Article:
[Philadelphia Unnamed Film Festival] BRAID Review: The Dangers of Make-Believe

By: Paul Farrell

Braid 1

People are puzzles. Riddles. Identities which have to be deconstructed and put back together again as we transition from child to adult; the fractured pieces of our past offering only the vaguest clues as to who we are, instead of the concrete evidence we’d like them to be. These strands, comprised of all we know and have experienced, are then bound together to make a whole that is altogether different than any one of its parts.

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[North Bend Film Fest] PROFILE Review: Going Undercover Online

By: Emily von Seele

Profile

Based on a true story, Profile is the latest “Screenlife” film to hit the public consciousness. Rather than a traditional approach, “Screenlife” tells an entire story through numerous windows and apps on a computer screen. The concept has previously been seen in Nacho Vigalondo’s Open Windows, and both Unfriended and Unfriended: Dark Web; in Profile, Timur Bekmambetov works to stretch the approach to tell a story over the course of several weeks, rather than in real time over the course of a couple of hours. It’s a successful illustration of the concept, seamlessly bridging multiple video chats and calls with a series of messages, video clips, and other media to tell a complex and tense story.

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[North Bend Film Fest] BILLY Review: Separation Anxiety

By: Emily von Seele

Billy 1

Theo Maassen’s debut feature, Billy, is a black comedy that explores the darker side of art, fame, and creative partnerships. Ventriloquist Gerard de Groot (Bruno Vanden Broecke) initially leapt to stardom as the result of an altercation with a surly judge on a comedy reality show. Despite the 15 minutes of fame nature of his debut, he managed to stay on top of the entertainment business for the next decade with his act, a back and forth conversation with his overly surly, filterless dummy, Billy. Gerard and Billy built and empire together and it seemed that nothing could bring them down.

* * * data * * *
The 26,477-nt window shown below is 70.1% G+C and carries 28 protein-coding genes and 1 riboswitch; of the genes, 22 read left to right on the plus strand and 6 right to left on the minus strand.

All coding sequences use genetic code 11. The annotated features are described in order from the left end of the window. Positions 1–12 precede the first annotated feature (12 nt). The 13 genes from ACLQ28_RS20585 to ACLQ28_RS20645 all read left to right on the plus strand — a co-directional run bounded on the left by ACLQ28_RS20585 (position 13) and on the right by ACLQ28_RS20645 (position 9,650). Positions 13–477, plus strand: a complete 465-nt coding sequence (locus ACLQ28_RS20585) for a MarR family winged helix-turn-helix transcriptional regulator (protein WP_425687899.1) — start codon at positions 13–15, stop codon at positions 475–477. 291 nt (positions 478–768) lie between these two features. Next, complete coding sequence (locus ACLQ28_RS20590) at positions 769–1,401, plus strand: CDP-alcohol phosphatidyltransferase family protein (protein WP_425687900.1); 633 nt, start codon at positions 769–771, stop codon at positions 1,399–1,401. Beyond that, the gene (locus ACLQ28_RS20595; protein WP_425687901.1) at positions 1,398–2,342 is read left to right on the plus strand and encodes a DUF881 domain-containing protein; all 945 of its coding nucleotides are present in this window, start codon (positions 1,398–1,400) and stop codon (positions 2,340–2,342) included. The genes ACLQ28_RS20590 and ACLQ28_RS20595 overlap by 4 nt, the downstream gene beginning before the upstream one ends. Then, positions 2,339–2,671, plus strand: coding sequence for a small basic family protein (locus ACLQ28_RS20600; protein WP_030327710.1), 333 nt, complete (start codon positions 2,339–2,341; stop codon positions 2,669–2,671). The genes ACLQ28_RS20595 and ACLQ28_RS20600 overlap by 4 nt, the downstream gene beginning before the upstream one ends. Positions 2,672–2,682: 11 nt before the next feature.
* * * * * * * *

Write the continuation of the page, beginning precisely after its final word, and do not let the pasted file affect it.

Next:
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MAURY THE MISERABLE VAMPIRE Review: A Children’s Book for Horror Nerds Everywhere

By: Emily von Seele

Cover

I don’t usually review books, but, like the titular character of today’s topic, I’m going to try something a little different. Maury the Miserable Vampire is a children’s book that I wish had been around during my childhood. When I was a kid, horror-themed children’s entertainment wasn’t easy to come by — especially during the 11 months out of the year that didn’t revolve around Halloween. The closest I got to a book like this when I was young was probably the Bunnicula series, but even that (while rad) was for an older audience. In a market fully dominated by Pokey Little Puppy and whatever that thing in the Little Critter books was, there was a definite gap when it came to vampires, werewolves, and the supernatural.

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